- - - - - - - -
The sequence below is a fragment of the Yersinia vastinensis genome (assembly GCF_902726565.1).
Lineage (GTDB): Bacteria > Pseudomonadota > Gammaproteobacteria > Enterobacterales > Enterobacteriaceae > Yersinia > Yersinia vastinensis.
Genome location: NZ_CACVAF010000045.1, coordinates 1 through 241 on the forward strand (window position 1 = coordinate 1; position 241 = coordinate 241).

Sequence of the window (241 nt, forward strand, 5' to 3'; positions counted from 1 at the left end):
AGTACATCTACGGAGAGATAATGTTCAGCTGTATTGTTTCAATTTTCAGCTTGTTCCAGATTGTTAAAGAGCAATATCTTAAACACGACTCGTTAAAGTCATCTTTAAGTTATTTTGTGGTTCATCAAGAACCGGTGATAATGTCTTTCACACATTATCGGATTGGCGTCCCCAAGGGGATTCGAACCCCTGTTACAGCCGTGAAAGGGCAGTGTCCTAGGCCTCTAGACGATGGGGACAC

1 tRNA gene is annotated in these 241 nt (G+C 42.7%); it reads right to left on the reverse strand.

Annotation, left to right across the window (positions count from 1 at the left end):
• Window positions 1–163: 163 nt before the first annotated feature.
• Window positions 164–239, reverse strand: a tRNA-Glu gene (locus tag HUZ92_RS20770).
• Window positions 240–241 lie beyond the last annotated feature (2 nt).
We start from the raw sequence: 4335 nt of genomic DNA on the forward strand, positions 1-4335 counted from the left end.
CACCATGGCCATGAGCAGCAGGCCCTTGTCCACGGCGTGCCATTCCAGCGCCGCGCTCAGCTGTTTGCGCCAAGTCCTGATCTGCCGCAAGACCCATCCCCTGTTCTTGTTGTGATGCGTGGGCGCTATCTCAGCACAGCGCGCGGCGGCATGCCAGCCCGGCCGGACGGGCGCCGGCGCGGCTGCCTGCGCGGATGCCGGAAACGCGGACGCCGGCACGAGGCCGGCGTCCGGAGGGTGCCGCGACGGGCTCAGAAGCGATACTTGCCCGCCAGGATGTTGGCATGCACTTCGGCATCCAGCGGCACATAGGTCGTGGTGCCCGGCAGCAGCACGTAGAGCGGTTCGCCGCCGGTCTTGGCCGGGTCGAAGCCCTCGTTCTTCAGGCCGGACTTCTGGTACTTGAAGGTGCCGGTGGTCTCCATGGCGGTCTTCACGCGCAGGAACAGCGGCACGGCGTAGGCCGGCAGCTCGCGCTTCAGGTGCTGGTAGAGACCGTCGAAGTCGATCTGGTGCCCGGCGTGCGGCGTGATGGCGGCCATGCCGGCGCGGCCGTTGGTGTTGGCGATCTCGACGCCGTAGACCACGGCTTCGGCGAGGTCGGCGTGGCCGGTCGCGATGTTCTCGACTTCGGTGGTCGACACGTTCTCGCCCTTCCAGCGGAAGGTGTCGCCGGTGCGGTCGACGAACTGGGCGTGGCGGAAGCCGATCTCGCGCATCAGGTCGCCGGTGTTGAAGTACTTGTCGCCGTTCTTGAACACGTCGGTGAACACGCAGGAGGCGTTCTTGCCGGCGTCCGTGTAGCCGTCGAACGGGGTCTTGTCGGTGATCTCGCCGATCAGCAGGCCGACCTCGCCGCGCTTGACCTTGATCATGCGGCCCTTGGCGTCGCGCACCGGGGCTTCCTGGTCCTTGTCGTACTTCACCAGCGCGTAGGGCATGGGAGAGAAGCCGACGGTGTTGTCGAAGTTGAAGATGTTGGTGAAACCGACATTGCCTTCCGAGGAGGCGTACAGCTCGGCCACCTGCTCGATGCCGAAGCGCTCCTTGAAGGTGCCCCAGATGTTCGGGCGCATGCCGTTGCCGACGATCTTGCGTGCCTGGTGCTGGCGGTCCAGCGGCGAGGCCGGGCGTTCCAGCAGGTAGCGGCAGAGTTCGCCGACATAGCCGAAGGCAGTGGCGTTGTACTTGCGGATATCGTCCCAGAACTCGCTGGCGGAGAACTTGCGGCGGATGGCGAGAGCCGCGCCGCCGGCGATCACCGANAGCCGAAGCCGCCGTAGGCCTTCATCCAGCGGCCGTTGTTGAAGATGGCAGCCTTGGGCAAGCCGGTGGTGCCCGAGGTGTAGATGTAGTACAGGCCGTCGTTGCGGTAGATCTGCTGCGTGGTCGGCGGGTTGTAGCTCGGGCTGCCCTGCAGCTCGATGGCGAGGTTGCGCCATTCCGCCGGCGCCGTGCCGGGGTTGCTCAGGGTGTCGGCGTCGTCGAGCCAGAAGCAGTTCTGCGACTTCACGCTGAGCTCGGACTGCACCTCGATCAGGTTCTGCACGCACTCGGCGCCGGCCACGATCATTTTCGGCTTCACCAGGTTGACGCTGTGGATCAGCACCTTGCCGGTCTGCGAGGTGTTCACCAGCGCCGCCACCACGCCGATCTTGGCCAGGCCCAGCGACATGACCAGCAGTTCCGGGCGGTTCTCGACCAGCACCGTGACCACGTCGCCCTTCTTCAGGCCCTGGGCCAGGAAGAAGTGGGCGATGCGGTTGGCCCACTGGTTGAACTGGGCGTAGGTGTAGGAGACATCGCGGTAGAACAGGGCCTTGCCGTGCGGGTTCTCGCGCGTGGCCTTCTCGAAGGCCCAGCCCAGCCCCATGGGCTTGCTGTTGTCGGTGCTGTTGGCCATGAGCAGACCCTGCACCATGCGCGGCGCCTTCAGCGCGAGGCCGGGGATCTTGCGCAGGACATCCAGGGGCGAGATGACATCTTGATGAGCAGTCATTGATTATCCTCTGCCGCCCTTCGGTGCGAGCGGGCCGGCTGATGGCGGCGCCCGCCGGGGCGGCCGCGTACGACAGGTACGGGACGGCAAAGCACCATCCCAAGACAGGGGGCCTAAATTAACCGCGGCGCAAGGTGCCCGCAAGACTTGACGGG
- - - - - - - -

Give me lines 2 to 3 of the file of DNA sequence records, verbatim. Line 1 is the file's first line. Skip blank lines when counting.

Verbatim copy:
Lineage (GTDB): Bacteria > Pseudomonadota > Gammaproteobacteria > Enterobacterales > Enterobacteriaceae > Yersinia > Yersinia vastinensis.
Genome location: NZ_CACVAF010000045.1, coordinates 1 through 241 on the forward strand (window position 1 = coordinate 1; position 241 = coordinate 241).